On a November Morning
In a meadow at the edge of town, one young hunter finds his path.
by Reid Bryant
First published Gray’s Sporting Journal, Nov/Dec 2016
It is well before dawn on a November morning, and town lights wink in the valley below. It’s hard cold on the ridge top, an aching cold that stings cheeks and threatens to fix wet hands to a pump handle. The stars are crystalline, and they sing out that winter may already be upon us. My daughters, still asleep in their beds, will wake to find Jack Frost has arrived at last, stiffening pasture grasses and cloaking the waking world. They will no doubt be pleased.
In our barnyard, the livestock stirs with my inelegant movements. I stumble, and buckets clatter. Water in the troughs sloshes and swallows itself when I break the ream ice with my boot. Animals shuffle but don’t wake. Their rhythms, their rising and falling and waking and sleeping, are as long established as the seasons. Then again, so are mine. It’s the deer opener today, and I’m at my chores early to be in the woods before daylight. Feeding and watering at this time contradicts best practices, throws a ripple into the undulating animal pattern. But it is a compromise I make. On the Monday after Thanksgiving, I am a hunter first and a farmer second, and I own the implication of this conviction.
It is a funny thing, in some ways, to be a farmer and a hunter. My job affords me an abundance and a dearth, the former notably being a tableful of food I could not hope to buy at the store. My freezer is full with this year’s pork. There are yearling cattle fattening on the last of the pasture. The organic turkey in the fridge, half gone from the preceding holiday, promises days of sandwiches still. I am not hungry. But here I am in the frozen dawn, feeding animals that will in turn feed me, and itching to get out in the woods to harvest something more. I dig a forkful of haylage and let loose the tobacco tang of it, wet and full and sour, and realize I might be greedy. Then just as quickly I realize I am simply a hunter. And on the deer opener, hunting is what hunters do.
I was not raised a hunter, nor a farmer for that matter, but I was raised, by default perhaps, to look for connections. I did so with my hands and heart and mouth, with eyes wide open in wonder. Behind my childhood home on the outskirts of Boston, a swath of woodland occupied the vertices of several neighborhoods, creating a confluence of wet, untamed soil in a space where town planners would have rather seen houses. Somewhere over the years it was deemed Town Conservation Land, a distinction given to undevelopable tracts in hopes that the adjacent property values might benefit from the relationship. When I was a boy (and perhaps even more perceptive of property valuation than I am today), this little piece was worth the world to me. It was called Beebe Meadow.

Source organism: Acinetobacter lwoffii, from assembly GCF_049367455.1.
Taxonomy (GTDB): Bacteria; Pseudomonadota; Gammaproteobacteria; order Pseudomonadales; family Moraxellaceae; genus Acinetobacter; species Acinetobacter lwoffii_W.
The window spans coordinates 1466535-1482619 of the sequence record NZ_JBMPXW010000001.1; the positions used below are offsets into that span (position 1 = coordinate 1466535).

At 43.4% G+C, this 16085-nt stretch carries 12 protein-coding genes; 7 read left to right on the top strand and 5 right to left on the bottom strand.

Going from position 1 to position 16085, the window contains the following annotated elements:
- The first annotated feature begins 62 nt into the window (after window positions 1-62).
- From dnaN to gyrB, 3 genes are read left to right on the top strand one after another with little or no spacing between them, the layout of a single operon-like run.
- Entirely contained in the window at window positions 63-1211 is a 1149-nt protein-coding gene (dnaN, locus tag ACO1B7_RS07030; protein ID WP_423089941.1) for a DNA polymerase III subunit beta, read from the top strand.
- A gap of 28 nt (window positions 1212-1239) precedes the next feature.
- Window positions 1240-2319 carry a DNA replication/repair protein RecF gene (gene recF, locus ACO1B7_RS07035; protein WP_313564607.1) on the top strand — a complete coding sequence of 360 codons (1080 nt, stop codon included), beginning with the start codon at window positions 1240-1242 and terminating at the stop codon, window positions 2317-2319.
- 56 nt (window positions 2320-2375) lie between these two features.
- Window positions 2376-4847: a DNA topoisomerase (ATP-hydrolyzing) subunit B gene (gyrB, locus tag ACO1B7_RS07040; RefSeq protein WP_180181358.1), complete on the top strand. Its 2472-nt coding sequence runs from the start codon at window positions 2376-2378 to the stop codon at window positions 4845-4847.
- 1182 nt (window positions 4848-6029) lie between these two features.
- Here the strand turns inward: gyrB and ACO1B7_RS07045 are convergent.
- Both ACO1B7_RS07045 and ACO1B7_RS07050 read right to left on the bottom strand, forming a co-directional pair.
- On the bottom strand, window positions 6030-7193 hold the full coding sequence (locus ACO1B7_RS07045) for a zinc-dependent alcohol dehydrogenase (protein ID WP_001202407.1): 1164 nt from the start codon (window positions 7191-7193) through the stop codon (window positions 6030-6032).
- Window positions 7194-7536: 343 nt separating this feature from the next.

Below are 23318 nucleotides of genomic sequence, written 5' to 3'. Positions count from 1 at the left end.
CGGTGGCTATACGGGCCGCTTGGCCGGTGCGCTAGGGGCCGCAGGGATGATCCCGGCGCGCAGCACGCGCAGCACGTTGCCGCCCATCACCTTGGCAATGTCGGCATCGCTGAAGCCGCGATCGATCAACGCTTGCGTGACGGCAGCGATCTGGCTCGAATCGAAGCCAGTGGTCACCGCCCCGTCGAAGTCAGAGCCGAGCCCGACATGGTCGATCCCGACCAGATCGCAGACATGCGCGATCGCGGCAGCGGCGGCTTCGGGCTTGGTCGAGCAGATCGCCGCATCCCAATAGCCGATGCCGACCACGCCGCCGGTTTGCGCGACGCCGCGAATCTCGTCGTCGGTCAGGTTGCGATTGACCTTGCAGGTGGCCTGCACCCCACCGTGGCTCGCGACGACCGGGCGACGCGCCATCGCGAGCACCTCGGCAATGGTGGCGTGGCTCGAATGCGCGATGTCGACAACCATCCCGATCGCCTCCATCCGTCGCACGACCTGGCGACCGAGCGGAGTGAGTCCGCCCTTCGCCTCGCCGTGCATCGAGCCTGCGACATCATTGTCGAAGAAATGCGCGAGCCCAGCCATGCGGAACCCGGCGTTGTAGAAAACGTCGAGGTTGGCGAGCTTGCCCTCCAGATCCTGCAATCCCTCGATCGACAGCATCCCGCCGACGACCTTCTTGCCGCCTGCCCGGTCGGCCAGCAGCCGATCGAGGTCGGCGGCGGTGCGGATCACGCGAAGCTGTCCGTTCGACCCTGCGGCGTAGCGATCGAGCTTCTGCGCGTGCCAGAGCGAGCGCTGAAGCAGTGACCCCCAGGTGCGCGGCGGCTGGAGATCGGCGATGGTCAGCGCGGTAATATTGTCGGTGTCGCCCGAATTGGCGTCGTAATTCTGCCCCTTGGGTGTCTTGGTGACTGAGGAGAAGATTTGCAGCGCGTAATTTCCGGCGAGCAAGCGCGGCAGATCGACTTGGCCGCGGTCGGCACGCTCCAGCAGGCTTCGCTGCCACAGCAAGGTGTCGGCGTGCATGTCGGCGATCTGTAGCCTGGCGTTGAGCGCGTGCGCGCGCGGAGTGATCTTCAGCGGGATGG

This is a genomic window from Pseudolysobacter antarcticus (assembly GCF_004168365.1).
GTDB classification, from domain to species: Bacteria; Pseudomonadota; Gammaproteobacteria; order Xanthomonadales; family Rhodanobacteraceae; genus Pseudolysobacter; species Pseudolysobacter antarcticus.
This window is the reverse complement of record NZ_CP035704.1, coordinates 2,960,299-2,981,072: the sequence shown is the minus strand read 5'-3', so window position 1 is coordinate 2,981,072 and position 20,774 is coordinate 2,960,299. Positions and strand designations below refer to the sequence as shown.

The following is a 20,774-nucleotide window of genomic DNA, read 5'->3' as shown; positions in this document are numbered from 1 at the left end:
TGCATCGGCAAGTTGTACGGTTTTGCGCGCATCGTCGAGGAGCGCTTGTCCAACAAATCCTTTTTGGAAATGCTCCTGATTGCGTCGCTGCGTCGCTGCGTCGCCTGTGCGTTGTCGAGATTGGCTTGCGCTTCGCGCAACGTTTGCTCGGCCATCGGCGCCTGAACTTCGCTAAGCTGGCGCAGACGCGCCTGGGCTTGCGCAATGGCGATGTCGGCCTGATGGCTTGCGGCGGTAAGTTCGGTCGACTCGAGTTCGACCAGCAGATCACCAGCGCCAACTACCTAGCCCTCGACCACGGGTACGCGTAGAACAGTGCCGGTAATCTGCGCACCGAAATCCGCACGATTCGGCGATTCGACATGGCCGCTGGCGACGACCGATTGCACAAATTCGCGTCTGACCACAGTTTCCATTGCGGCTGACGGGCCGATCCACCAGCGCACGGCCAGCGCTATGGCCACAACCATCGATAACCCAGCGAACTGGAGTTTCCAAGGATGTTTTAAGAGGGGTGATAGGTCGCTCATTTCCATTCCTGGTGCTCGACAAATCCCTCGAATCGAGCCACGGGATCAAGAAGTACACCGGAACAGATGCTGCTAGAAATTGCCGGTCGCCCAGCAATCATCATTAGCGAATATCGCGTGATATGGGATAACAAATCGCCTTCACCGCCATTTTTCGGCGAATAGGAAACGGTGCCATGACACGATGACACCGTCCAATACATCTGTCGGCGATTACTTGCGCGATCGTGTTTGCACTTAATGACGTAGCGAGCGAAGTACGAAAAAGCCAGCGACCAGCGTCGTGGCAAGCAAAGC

Our backyard spilled into Beebe Meadow. My parents were sympathetic to the wanderings of children, and they allowed me to spend hours out there, building forts and catching grasshoppers, returning home at dusk mosquito-bitten and scratching bloody the case of poison ivy that attended my childhood. More often than not, I returned home with lips and fingers stained blue-black with berry juice. I don’t know who taught me which wild foods were safe to eat. Looking back, I suppose it was my father, who knew all sorts of things despite his office job. Ours was not a family rich in tradition, but early on my father passed along the basics: pocketknife safety, campfire construction, Square as opposed to Granny knots, how to eat wild things without getting killed.
I don’t remember any particular insights, and I think now that my sister and I absorbed most of our natural history osmotically, unaware of the utility of our father’s offhand comments or stories. Either way, we wound up understanding that the land itself was worth knowing, and with all of the senses. We took this quite seriously, and we never got killed; whether on account of acumen or dumb luck, I can’t say.
Wandering Beebe Meadow through all of the seasons, we ate wild strawberries so tiny and sweet they almost made us sad. We ate raspberries too ripe to withstand the picking, wild mint through the August heat, and plump blackberries when the school year loomed close. We ate wild carrots dug with dirty fingers, and the sour wood sorrel that bloomed in quiet, shady places. We milked honeysuckle blossoms by the score, letting each droplet of exquisite sweetness dance on the tip of our tongues.
I was not an overly poetic child, but I understood somehow that in eating the foods of Beebe Meadow, I was sinking deeper into it, becoming a part of the place and the seasons. In and with every sense, I gave flesh to my place by tasting it, thereby understanding it more fully. Which led me, inevitably, to hunting.